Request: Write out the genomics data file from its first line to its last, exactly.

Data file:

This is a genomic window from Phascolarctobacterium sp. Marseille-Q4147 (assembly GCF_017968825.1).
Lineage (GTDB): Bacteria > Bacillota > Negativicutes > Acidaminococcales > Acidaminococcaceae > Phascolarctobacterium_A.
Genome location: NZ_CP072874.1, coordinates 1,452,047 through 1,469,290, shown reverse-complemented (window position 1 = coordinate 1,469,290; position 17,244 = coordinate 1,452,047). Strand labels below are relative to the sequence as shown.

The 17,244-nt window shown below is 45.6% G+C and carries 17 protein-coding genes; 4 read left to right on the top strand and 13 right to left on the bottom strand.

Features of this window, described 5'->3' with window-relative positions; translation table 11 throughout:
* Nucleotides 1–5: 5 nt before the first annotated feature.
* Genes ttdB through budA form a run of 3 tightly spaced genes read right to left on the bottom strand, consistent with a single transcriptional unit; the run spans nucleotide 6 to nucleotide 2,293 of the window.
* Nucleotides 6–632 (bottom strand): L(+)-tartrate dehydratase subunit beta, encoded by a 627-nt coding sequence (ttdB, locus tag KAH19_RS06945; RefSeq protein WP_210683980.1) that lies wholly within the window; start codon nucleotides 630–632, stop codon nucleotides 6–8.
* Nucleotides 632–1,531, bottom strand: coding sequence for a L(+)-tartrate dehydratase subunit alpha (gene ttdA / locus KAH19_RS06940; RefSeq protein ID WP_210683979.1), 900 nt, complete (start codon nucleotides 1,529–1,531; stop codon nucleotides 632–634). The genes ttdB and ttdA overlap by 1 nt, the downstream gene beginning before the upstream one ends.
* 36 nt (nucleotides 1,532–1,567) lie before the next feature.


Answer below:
This is a genomic window from Phascolarctobacterium sp. Marseille-Q4147 (assembly GCF_017968825.1).
Lineage (GTDB): Bacteria > Bacillota > Negativicutes > Acidaminococcales > Acidaminococcaceae > Phascolarctobacterium_A.
Genome location: NZ_CP072874.1, coordinates 1,452,047 through 1,469,290, shown reverse-complemented (window position 1 = coordinate 1,469,290; position 17,244 = coordinate 1,452,047). Strand labels below are relative to the sequence as shown.

The 17,244-nt window shown below is 45.6% G+C and carries 17 protein-coding genes; 4 read left to right on the top strand and 13 right to left on the bottom strand.

Features of this window, described 5'->3' with window-relative positions; translation table 11 throughout:
* Nucleotides 1–5: 5 nt before the first annotated feature.
* Genes ttdB through budA form a run of 3 tightly spaced genes read right to left on the bottom strand, consistent with a single transcriptional unit; the run spans nucleotide 6 to nucleotide 2,293 of the window.
* Nucleotides 6–632 (bottom strand): L(+)-tartrate dehydratase subunit beta, encoded by a 627-nt coding sequence (ttdB, locus tag KAH19_RS06945; RefSeq protein WP_210683980.1) that lies wholly within the window; start codon nucleotides 630–632, stop codon nucleotides 6–8.
* Nucleotides 632–1,531, bottom strand: coding sequence for a L(+)-tartrate dehydratase subunit alpha (gene ttdA / locus KAH19_RS06940; RefSeq protein ID WP_210683979.1), 900 nt, complete (start codon nucleotides 1,529–1,531; stop codon nucleotides 632–634). The genes ttdB and ttdA overlap by 1 nt, the downstream gene beginning before the upstream one ends.
* 36 nt (nucleotides 1,532–1,567) lie before the next feature.